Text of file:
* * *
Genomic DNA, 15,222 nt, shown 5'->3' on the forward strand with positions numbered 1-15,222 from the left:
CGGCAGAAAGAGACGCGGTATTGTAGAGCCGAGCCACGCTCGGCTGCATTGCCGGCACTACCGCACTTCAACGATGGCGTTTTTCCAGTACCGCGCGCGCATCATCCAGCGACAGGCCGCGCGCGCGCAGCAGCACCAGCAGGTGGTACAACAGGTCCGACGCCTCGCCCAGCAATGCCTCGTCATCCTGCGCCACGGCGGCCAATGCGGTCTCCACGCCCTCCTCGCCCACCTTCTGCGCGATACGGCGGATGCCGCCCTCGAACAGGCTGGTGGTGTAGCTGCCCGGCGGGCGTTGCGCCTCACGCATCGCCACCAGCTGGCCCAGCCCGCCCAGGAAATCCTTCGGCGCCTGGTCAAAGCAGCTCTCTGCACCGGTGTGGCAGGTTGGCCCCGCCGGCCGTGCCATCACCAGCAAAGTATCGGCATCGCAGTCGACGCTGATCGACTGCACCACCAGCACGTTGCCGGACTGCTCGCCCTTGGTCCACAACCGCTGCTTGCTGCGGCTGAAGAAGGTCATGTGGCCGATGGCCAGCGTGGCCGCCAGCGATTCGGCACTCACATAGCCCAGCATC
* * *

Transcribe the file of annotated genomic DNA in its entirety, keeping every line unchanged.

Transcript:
Genomic DNA, 15,222 nt, shown 5'->3' on the forward strand with positions numbered 1-15,222 from the left:
CGGCAGAAAGAGACGCGGTATTGTAGAGCCGAGCCACGCTCGGCTGCATTGCCGGCACTACCGCACTTCAACGATGGCGTTTTTCCAGTACCGCGCGCGCATCATCCAGCGACAGGCCGCGCGCGCGCAGCAGCACCAGCAGGTGGTACAACAGGTCCGACGCCTCGCCCAGCAATGCCTCGTCATCCTGCGCCACGGCGGCCAATGCGGTCTCCACGCCCTCCTCGCCCACCTTCTGCGCGATACGGCGGATGCCGCCCTCGAACAGGCTGGTGGTGTAGCTGCCCGGCGGGCGTTGCGCCTCACGCATCGCCACCAGCTGGCCCAGCCCGCCCAGGAAATCCTTCGGCGCCTGGTCAAAGCAGCTCTCTGCACCGGTGTGGCAGGTTGGCCCCGCCGGCCGTGCCATCACCAGCAAAGTATCGGCATCGCAGTCGACGCTGATCGACTGCACCACCAGCACGTTGCCGGACTGCTCGCCCTTGGTCCACAACCGCTGCTTGCTGCGGCTGAAGAAGGTCATGTGGCCGATGGCCAGCGTGGCCGCCAGCGATTCGGCACTCACATAGCCCAGCATC